Zing: Pepsi Receives Biting Letter From Activist Investors

Source: http://www.flickr.com/photos/mmarshall-photography/

Source: http://www.flickr.com/photos/mmarshall-photography/

Pepsi (NYSE:PEP) and Trian Fund Management are still fighting over the company’s controversial “Power of One” strategy, and on Friday, the firm that owns a Pepsi stake of more than $1 billion put its arguments in writing. Trian Partners shared with the public the letter it sent to Pepsi at the end of the week, and now consumers, investors, and analysts can see that Trian is frustrated with the company’s refusal to provide shareholders with the necessary substance and analytics to support its “Power of One” strategy.

Activist investor Nelson Peltz, the founder of Trian, has campaigned for the breakup of Pepsi’s snack and soda units since last summer, but he has been shut down time and time again by CEO Indra Nooyi, along with the company’s board. Talks have especially picked up in 2014, thanks to the continuation of Pepsi’s disappointing sales, but the board has stayed steadfast in their assertion that the company should stay together as one. Pepsi lead director Ian Cook wrote a letter to Peltz late in February saying, “I am writing to advise you that the board and management are comfortable and in complete alignment in rejecting your proposal.” That letter was purposed to be the board’s way of politely telling Peltz to drop it, but it appears as though the investor still didn’t exactly get the point. That letter was promptly responded to just two weeks later, bringing us to the letter we see signed by Trian, today.

As seen in Trian’s letter, evidenced by its first line, “We were extremely disappointed by Mr. Cook’s February 27 response to our white paper,” the firm is not ready to let the issue go to rest, and it wants more specific data that supports Pepsi’s argument that its soda and snack units should stay together. In his own letter, Cook deemed that much of Trian’s data supporting its own argument was “selective” and “in many instances, misused,” but now the firm wants Pepsi’s board to identify the specific data it uses to come to the conclusion that the “Power of One” strategy is Pepsi’s best bet. Especially because the firm stands by the fact that, “Our white paper is based on more than a year of exhaustive due diligence as well as decades of experience in the beverage industry as a former supplier and competitor.”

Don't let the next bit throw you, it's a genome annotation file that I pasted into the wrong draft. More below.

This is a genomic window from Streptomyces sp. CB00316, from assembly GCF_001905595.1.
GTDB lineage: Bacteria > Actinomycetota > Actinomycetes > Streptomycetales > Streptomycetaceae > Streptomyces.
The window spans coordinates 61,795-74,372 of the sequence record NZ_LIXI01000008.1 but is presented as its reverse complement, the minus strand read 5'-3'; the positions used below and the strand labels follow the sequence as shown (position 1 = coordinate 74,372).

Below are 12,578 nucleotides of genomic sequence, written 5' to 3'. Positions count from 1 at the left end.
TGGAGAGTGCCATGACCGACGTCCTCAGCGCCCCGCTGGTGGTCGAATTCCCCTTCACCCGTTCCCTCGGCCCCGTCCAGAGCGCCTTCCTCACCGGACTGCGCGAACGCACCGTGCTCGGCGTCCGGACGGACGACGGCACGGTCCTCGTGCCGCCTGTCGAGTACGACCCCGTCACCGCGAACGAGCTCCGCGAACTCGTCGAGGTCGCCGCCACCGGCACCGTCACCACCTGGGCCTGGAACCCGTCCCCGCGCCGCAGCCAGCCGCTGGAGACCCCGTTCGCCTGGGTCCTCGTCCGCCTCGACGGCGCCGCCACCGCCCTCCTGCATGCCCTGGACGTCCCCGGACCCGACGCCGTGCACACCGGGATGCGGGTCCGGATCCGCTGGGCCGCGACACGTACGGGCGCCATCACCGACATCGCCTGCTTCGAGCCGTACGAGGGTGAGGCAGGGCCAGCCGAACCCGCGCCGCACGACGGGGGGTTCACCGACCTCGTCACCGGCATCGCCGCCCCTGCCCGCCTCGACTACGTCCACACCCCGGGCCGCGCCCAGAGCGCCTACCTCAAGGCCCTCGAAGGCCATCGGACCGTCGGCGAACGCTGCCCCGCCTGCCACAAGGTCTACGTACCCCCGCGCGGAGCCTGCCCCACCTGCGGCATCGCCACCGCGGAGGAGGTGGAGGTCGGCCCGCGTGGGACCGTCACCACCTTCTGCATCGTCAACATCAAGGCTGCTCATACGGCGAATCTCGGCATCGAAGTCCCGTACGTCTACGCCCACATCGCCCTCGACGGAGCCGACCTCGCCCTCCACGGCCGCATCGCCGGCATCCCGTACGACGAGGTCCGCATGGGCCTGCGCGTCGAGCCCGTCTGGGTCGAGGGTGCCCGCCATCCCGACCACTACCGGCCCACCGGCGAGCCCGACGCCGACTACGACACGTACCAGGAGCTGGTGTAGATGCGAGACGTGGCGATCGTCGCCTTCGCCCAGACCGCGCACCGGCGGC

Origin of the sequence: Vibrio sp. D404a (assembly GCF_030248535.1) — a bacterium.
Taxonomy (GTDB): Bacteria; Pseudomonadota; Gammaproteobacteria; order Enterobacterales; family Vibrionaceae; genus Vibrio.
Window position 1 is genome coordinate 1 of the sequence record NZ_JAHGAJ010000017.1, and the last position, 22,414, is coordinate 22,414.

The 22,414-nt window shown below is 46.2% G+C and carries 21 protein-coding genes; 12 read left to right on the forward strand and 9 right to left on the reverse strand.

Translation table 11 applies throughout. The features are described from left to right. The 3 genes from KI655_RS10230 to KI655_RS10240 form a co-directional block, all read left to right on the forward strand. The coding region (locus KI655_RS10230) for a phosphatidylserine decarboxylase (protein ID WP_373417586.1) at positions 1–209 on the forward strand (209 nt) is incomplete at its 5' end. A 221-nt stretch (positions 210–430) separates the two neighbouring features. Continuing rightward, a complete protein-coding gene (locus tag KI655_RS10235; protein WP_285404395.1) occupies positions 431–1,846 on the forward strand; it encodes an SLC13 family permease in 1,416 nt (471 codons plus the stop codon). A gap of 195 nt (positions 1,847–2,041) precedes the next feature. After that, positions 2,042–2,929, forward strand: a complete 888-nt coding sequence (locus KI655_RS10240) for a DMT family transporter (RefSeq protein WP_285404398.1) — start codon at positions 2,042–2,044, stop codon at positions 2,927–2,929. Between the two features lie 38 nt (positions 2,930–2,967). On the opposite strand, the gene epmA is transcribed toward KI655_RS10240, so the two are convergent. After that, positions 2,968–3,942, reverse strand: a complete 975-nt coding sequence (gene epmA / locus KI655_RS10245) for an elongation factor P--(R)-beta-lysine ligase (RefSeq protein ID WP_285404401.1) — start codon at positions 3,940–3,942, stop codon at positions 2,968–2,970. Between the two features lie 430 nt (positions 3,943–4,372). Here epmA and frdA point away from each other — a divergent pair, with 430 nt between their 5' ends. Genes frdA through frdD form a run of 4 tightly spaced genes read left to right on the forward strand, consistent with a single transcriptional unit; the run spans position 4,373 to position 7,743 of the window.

Trian doesn’t believe that Pepsi provides its shareholders with enough information, and that’s why the firm maintains they, “the owners of the company, are frustrated.” In its letter, it urges the board to provide shareholders with information and transparency, and it requests that the members address the “Trian data” which it previously offered to share with Pepsi, and was refused. As outlined by Trian’s letter, this “Trian data” makes up a number of points — 10, to be exact — but the first three include excessive overhead costs, advertising declines, and volume share losses. The firm argues that it appropriately enlisted each of these points to make its case for a division of the snacks and soda business, while Pepsi continued to stand by the fact in its letter that the data was “misused.”

Source: http://www.flickr.com/photos/maysbusinessschool/

Source: http://www.flickr.com/photos/maysbusinessschool/

In its letter, Trian diligently goes through every one of its claims, and ends with a conclusion that states: “Shareholders own PepsiCo.” The firm argues, “In summary, the assertion in your letter that the Board has carefully studied and rejected our proposal would suffice if management and the Board owned 100 percent of PepsiCo. It might also suffice had PepsiCo delivered consistent top-tier performance over many years. However, PepsiCo’s results can be summed up as follows: during the CEO’s 7+ year tenure, PepsiCo’s total shareholder return of 45 percent has grown at less than half the rate of the Consumer Staples Index (101 percent) and competitors like Coca-Cola (105 percent.) PepsiCo’s EPS growth has also significantly trailed that of peers.”

Will Pepsi buckle under the shareholder pressure? That much is unclear. But what is evident is that Pepsi shareholders are not pleased — not with the “Power of One” strategy, and not with Pepsi’s recent earnings — and they’re not going to keep quiet until Pepsi makes at least some kind of change.

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